Three religious communities – the Religious Society of Friends (Quakers), Liberal Judaism and the General Assembly of Unitarian and Free Christian Churches – have already said that they wish to hold legally recognised same-sex partnerships. Some liberal clergy within Methodist, Baptist and Anglican denominations could also conceivably open their doors to gay weddings.

Many religious gay campaigners hope that the lifting of the ban will eventually lead to gay couples being allowed to use the word “marriage”, rather than civil partnerships.

The liberal Christian think-tank Ekklesia yesterday called on the government to entirely overhaul Britain’s marriage laws and separate the legal process of registration from religious ceremonies. Many believe such a step would allow both objectors to gay marriage and supporters to find a way of expressing their beliefs freely and openly within British law.

“An overhaul of marriage law is urgently required to respond to the diversity of beliefs and relationships in a plural society,” said co-director Symon Hill. “It is time for a legal change that allows people to enter into marriages or partnerships as a public, communal, and if important to them, a religious commitment, with legal registration being a separate process.”

Quakers are most likely to start conducting civil partnerships in their churches as soon as the ban is legally lifted. Last year they took the unprecedented step of announcing that they wanted to give gay couples full marriage ceremonies. The move was significant because, like rabbis and Church of England priests, Quaker registrars are allowed to marry people on behalf of the state.

Chris Campbell, a Quaker who is in a long term relationship with a Roman Catholic, told The Independent that many gay Christians want to see the day when they can have a civil partnership in their church.

“I really wasn’t comfortable with the idea of going to a civil registrar: it’s not what marriage is about for us,” he said. “It’s a solemn and binding commitment in the presence of God. Without some recognition of that religious element, it certainly put me off the idea of getting married.”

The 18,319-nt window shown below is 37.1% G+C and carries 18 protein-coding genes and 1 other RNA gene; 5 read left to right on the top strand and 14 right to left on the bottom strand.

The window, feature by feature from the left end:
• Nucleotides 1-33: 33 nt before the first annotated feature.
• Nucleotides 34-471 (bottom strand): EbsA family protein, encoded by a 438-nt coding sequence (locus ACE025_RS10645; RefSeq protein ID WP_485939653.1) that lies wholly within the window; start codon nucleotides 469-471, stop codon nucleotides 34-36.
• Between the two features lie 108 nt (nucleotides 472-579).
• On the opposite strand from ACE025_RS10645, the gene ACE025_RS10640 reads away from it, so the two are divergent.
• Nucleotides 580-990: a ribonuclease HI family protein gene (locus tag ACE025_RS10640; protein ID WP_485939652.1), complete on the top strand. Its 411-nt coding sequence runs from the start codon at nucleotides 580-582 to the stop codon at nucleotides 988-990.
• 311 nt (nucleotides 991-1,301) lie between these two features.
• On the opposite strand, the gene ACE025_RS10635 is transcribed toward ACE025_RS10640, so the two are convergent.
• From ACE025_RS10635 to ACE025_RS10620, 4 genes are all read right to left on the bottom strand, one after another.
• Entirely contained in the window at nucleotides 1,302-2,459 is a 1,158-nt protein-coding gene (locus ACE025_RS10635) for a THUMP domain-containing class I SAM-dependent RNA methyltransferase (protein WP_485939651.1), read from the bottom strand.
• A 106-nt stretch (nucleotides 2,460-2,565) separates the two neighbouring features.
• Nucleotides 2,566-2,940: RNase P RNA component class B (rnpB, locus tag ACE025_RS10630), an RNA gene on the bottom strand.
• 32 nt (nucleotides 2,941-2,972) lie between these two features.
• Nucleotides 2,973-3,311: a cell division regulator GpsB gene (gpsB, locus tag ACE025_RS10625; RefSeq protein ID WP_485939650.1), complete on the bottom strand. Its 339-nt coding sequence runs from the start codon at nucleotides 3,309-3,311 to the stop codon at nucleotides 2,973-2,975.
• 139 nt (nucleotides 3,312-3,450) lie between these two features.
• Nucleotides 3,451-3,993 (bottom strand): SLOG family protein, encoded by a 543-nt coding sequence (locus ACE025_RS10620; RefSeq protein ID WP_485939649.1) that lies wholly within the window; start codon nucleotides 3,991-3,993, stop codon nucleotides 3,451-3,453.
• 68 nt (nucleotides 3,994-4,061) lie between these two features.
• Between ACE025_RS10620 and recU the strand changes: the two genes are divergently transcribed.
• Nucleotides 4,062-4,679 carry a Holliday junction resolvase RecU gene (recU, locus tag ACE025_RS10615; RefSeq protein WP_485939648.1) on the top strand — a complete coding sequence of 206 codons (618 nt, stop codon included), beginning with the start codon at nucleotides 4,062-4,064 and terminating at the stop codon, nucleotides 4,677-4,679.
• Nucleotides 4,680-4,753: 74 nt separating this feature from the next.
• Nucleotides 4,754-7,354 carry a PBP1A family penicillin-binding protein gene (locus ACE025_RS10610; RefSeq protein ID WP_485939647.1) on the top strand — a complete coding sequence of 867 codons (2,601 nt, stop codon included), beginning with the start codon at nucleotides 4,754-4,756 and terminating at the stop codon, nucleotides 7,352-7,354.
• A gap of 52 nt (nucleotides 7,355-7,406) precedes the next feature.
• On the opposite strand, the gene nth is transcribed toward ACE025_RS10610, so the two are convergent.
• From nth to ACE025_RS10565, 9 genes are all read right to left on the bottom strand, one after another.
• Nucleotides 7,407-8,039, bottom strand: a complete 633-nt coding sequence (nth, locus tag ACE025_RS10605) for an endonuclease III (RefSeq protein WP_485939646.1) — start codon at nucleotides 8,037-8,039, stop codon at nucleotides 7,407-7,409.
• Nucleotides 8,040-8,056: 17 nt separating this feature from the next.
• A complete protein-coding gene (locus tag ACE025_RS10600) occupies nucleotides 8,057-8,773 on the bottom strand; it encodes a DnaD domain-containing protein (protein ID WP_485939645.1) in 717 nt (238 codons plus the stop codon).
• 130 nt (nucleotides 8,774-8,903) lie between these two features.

He believes many churches will be able to improve their image once they are no longer banned from holding civil ceremonies. “There are not one but two causes for celebration,” he said. “Not only are people in same-sex relationships closer than ever before to having their love recognised in the same way as any other committed Christian couple, but it’s also a triumph for the image of the church. Some people now see the Church as being out-of-touch, but this amendment demonstrates otherwise: it gives Churches the right to hold civil partnerships on their premises if they choose. They’ll finally have the choice to act on the conclusions they’ve come to after their own prayerful discussions, and that’s got to be a good thing.”

Fatwa Issued Against Suicide Bombings

(Telegraph) – THE LEADER of a worldwide Muslim movement has issued a fatwa in Britain condemning terrorism and warning suicide bombers that they are “destined for hell”.

Dr Muhammad Tahir-ul-Qadri, a leading cleric in Pakistan, has written a 600-page religious ruling that says “suicide bombings and attacks against civilian targets are not only condemned by Islam, but render the perpetrators totally out of the fold of Islam, in other words, to be unbelievers.”

Dr Qadri runs the Minhaj-ul-Quran movement based in Lahore but also has many British followers.

He follows the moderate sufi form of Islam and has campaigned for greater religious tolerance.

But his ruling is among the most comprehensive examinations of terrorism and could have an affect on those on the fringes of extremism.

Shahid Mursaleen, spokesman for Minhaj-ul-Quran UK, said: “He has hit hard on the terrorists as it prevents Islamists from considering suicide bombers as ‘martyrs’. This fatwa injects doubt into the minds of potential suicide bombers.

“Extremist groups based in Britain recruit youth by brainwashing them that they will ‘with certainty’ be rewarded in the next life and Dr Qadri’s fatwa has removed this key intellectual factor from their minds.”

The fatwa has been billed as “arguably the most comprehensive” theological refutation of Islamic terrorism to date by counter extremism think tank the Quilliam foundation.

A Quilliam spokesman said: “Terrorist groups such as al-Qaeda continue to justify their mass killings with self-serving readings of religious scripture.

“Fatwas that demolish and expose such theological innovations will consign Islamist terrorism to the dustbin of history.”